37 Ein einfaches Modell where: Q is the firm’s sales S is the total sales of the industry n is the number of firms in the industry b is a constant term representing the responsiveness of a firm’s sales to its price P is the price charged by the firm itself A particular equation for the demand facing a firm that has these properties is: Q = S x [1/n – b x (P – P)] (6-5) P is the average price charged by its competitors

38 Marktgleichgewicht All firms in this industry are symmetric
The demand function and cost function are identical for all firms. The method for determining the number of firms and the average price charged involves three steps: We derive a relationship between the number of firms and the average cost of a typical firm. We derive a relationship between the number of firms and the price each firm charges. We derive the equilibrium number of firms and the average price that firms charge.

39 Number of Firms and Average Cost
How do the average costs depend on the number of firms in the industry? Under symmetry, P = P, equation (6-5) tells us that Q = S/n but equation (6-4) shows us that the average cost depends inversely on a firm’s output. We conclude that average cost depends on the size of the market and the number of firms in the industry: AC = F/Q + c = n x F/S + c (6-6) The more firms there are in the industry the higher is the average cost.

40 Number of Firms and Price
The price the typical firm charges depends on the number of firms in the industry. The more firms, the more competition, and hence the lower the price. In the monopolistic competition model firms are assumed to take each others’ prices as given. If each firm treats P as given, we can rewrite the demand curve (6-5) in the form: Q = (S/n + S x b x P) – S x b x P (6-7)

41 Number of firms and price
Profit-maximizing firms set marginal revenue equal to their marginal cost, c. This generates a negative relationship between the price and the number of firms in the market which is the PP curve: P = c + 1/(b x n) (6-10) The more firms there are in the industry, the lower the price each firm will charge.

42 Equilibrium in a Monopolistically Competitive Market
Cost C, and Price, P Number of firms, n CC PP AC3 n3 P1 E n2 AC2 P2, n1 AC1 P3

43 Die Gleichgewichtige Anzahl an Unternehmen
The downward-sloping curve PP shows that the more firms, the lower the price each firm will charge. The more firms, the more competition each firm faces. The upward-sloping curve CC tells us that the more firms there are, the higher the average cost of each firm. If the number of firms increases, each firm will sell less, so firms will not be able to move as far down their average cost curve.

44 Monopolistic Competition and Trade
The monopolistic competition model can be used to show how trade leads to: A lower average price due to scale economies The availability of a greater variety of goods due to product differentiation Imports and exports within each industry (intra-industry trade)

45 Monopolistic Competition and Trade
The Effects of Increased Market Size The number of firms in a monopolistically competitive industry and the prices they charge are affected by the size of the market.

46 Monopolistic Competition and Trade
Cost C, and Price, P Number of firms, n CC1 PP n1 P1 1 CC2 n2 P2 2

47 Monopolistic Competition and Trade
Gains from an Integrated Market: International trade allows creation of an integrated market that is larger than each country’s market. It thus becomes possible to offer consumers a greater variety of products and lower prices.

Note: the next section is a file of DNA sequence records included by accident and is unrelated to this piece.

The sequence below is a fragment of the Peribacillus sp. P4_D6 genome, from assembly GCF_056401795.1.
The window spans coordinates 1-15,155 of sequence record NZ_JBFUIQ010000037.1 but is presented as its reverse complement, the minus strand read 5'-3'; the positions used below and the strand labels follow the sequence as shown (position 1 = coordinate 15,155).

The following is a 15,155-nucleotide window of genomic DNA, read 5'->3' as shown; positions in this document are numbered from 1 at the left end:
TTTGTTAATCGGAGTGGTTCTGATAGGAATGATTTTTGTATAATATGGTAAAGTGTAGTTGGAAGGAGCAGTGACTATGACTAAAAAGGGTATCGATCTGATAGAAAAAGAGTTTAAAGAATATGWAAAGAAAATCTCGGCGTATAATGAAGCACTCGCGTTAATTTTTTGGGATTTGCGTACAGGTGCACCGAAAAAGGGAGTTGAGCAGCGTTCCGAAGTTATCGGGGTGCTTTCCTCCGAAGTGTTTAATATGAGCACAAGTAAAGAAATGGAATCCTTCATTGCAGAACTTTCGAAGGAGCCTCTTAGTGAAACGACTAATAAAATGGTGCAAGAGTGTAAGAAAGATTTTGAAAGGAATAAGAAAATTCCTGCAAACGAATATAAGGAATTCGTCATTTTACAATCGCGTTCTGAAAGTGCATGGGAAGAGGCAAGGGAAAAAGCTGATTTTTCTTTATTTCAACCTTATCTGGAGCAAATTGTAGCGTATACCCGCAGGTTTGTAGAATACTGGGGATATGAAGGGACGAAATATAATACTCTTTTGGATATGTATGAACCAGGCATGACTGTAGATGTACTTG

48 A Numerical Example Suppose that automobiles are produced by a monopolistically competitive industry. Assume the following: b = 1/30,000 F = $750,000,000 c = $5000 There are two countries (Home and Foreign) that have the same costs of automobile production. Annual sales of automobiles are 900,000 at Home and 1.6 million at Foreign.

49 Equilibrium in Home

50 Equilibrium in Foreign

51 Integrated Market

52 Summary of Example

53 Economies of Scale and Comparative Advantage
Assumptions: There are two countries: Home (the capital-abundant country) and Foreign. There are two industries: manufactures (the capital-intensive industry) and food. Neither country is able to produce the full range of manufactured products by itself due to economies of scale.

54 Trade without increasing returns
Manufactures Food Home (capital abundant) Foreign (labor abundant)

55 Monopolistic Competition and Trade
If manufactures is a monopolistically competitive sector, world trade consists of two parts: Intraindustry trade The exchange of manufactures for manufactures Interindustry trade The exchange of manufactures for food

56 Trade with Increasing Returns and Monopolistic Competition
Manufactures Food Home (capital abundant) Interindustry trade Intraindustry trade Foreign (labor abundant)

57 Monopolistic Competition and Trade
Main differences between interindustry and intraindustry trade: Interindustry trade reflects comparative advantage, whereas intraindustry trade does not. The pattern of intraindustry trade itself is unpredictable, whereas that of interindustry trade is determined by underlying differences between countries. The relative importance of intraindustry and interindustry trade depends on how similar countries are.

58 Significance of Intraindustry trade
About one-fourth of world trade consists of intra-industry trade. Intra-industry trade plays a particularly large role in the trade in manufactured goods among advanced industrial nations, which accounts for most of world trade.

59 Intraindustry Trade Indexes in the US, 1993

60 Benefits from Intraindustry Trade
Intraindustry trade allows countries to benefit from larger markets. Gains from intraindustry trade will be large when economies of scale are strong and products are highly differentiated. For example, sophisticated manufactured goods.